Lakewood High School’s 2013 Lip Dub! A one-shot take of the 2000+ students of Lakewood High School dubbing Katy Perry’s Roar.
The National Federation of State High School Associations (NFHS) and PlayOn! Sports (PlayOn) today announce the official launch of the NFHS Network, an all-digital network that will expand coverage of high school sports and performing arts events through the Internet at www.NFHSnetwork.com.
With coverage of boys and girls sports and activities initially in at least 28 states during the 2013-14 school year, the NFHS Network becomes the largest aggregated destination for coverage of high school sports in the country. Through a subscription-based digital service available atwww.NFHSnetwork.com, more students, parents and fans will be able to watch high school sports than ever before.
NFHS member associations in the following states have finalized agreements and will be a part of the NFHS Network as the 2013-14 season begins: Alabama, Arizona, Arkansas, Colorado, Connecticut, Delaware, Florida, Georgia, Maine, Massachusetts, Michigan, Mississippi, Montana, Nebraska, Nevada, New Hampshire, New Mexico, North Dakota, Oregon, Pennsylvania, Rhode Island, South Carolina, Vermont, Virginia, Washington, West Virginia, Wisconsin and Wyoming.
In addition, member associations in a number of other states are close to completing agreements and are expected to join the NFHS Network soon.
“We believe this is one of the greatest opportunities in the 94-year history of the NFHS as we are able to take advantage of new technology and showcase high school sports and performing arts on a national scale,” said Bob Gardner, NFHS executive director. “We are excited to provide viewership opportunities for fans of high school sports that have never existed before. The NFHS Network will help showcase our primary mission of expanding participation and opportunities for involvement in education-based interscholastic sports and performing arts activities.”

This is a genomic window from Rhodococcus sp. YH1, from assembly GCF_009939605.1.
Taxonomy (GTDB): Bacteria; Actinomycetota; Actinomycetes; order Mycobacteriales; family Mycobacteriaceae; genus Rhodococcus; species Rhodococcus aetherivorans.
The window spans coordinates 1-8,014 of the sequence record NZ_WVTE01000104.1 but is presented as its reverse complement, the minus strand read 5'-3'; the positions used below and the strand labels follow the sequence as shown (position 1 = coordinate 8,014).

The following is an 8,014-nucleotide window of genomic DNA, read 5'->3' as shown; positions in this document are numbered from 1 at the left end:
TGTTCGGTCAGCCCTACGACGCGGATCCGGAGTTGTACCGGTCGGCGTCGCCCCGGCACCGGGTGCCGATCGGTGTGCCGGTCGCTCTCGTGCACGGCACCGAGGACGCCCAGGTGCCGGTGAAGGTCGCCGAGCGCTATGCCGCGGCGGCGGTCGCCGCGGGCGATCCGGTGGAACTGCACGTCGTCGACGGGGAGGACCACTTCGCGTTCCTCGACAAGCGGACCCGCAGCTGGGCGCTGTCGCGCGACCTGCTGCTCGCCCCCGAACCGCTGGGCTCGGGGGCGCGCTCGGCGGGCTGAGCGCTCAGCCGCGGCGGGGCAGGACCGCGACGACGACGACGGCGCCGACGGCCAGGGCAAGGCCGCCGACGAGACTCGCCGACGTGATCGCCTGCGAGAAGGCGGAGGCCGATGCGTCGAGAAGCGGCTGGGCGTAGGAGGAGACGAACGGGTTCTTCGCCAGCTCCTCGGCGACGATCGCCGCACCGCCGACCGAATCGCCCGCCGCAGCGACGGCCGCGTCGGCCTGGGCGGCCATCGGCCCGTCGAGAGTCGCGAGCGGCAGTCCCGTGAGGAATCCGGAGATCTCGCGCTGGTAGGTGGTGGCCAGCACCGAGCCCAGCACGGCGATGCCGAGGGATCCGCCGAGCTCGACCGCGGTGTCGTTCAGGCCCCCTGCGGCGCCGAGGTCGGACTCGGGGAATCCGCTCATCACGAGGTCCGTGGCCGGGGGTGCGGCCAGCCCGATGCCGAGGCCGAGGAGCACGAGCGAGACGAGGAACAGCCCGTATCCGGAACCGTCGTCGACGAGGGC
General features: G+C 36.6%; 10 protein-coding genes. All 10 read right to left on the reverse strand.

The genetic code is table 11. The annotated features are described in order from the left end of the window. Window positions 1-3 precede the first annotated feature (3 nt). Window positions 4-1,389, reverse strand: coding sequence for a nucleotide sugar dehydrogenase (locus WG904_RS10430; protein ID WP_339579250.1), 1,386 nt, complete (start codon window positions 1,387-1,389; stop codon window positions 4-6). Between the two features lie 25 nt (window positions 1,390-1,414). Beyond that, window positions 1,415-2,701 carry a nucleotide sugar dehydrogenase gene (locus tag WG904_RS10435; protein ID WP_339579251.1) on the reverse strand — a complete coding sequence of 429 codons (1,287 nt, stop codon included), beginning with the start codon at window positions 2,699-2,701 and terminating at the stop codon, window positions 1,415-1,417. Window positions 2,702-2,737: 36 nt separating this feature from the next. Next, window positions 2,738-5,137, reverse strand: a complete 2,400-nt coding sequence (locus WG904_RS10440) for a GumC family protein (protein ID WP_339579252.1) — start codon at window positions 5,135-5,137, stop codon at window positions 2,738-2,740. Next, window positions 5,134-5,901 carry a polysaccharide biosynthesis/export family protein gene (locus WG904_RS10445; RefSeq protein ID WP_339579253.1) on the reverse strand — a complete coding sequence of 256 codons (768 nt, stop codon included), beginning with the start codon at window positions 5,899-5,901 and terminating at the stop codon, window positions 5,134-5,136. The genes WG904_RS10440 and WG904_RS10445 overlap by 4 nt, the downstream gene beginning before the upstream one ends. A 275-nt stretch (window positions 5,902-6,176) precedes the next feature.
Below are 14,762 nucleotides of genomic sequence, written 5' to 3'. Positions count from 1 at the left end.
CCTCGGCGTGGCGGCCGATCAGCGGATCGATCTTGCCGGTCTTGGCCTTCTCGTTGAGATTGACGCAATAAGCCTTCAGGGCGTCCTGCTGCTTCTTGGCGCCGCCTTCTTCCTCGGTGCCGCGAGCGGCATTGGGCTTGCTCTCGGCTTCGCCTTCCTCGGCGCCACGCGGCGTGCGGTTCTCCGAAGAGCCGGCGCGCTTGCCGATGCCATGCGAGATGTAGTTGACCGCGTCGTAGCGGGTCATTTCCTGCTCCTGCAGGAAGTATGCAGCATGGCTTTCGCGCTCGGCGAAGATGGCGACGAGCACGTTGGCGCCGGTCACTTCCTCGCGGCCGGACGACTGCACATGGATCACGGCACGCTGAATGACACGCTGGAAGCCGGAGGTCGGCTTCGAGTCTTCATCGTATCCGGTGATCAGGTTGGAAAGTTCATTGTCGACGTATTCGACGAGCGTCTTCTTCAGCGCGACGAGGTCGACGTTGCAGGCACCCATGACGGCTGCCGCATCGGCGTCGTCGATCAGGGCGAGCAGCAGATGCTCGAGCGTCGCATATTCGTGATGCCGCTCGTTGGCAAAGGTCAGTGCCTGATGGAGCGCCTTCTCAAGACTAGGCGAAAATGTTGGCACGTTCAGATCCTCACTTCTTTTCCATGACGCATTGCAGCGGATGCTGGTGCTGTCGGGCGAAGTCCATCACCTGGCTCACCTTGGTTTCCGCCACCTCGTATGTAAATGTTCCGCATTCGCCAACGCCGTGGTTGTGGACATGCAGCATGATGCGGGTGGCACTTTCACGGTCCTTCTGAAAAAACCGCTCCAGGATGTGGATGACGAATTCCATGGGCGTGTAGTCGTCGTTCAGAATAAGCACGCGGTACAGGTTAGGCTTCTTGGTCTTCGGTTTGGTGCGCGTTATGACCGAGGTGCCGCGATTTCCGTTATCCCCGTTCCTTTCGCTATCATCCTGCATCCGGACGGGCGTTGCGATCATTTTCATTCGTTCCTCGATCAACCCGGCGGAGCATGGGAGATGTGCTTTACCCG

Postseason games in all sports sponsored by states in the NFHS Network will be available online on the Network, except for select championship events for which state associations have existing television contracts with other media partners. Viewing opportunities for NFHS Network events will be posted in the coming months at www.NFHSnetwork.com.
The NFHS Network will build on the past success of PlayOn’s high-quality coverage of high school sports at the state level. PlayOn currently streams nearly 30,000 events per school year and has worked with 32 state associations and sections in 26 states.
“Teaming up with the NFHS is a natural progression to build a truly national high school sports platform while honoring the local communities that support them,” said David Rudolph, PlayOn! Sports chief executive officer. “Our mission is to serve the current and future generations of student-athletes, support and encourage their participation and make their performances accessible to their friends, family and fans on every media platform they use.”
The NFHS Network is a joint venture between the NFHS and PlayOn! Sports and will be governed and overseen by a combination of NFHS and PlayOn executives.
“Ultimately, we want to make the NFHS Network the most treasured and trusted source for high school athletics,” Gardner said.
For Colorado, this means that all playoff events broadcast rights have been granted exclusively to the NFHS Network, except for the 4A/5A Football Championships and the 4A/5A Girls’ and Boys’ Basketball Championships. The CHSAA is a partner in this venture and is guaranteed a rights fee for those rights granted to the NFHS Network regardless if the NFHS Network elects to air those events. If the NFHS Network declines to air an event, then CHSAA.tv will have the right to do so. If CHSAA.tv declines that event, then the Association is free to sell those rights to other broadcasters, as in the past. This broadens CHSAA’s ability to direct the course of high school events on television and the internet, plus increasing the Association’s income.
About the National Federation of State High School Associations (NFHS)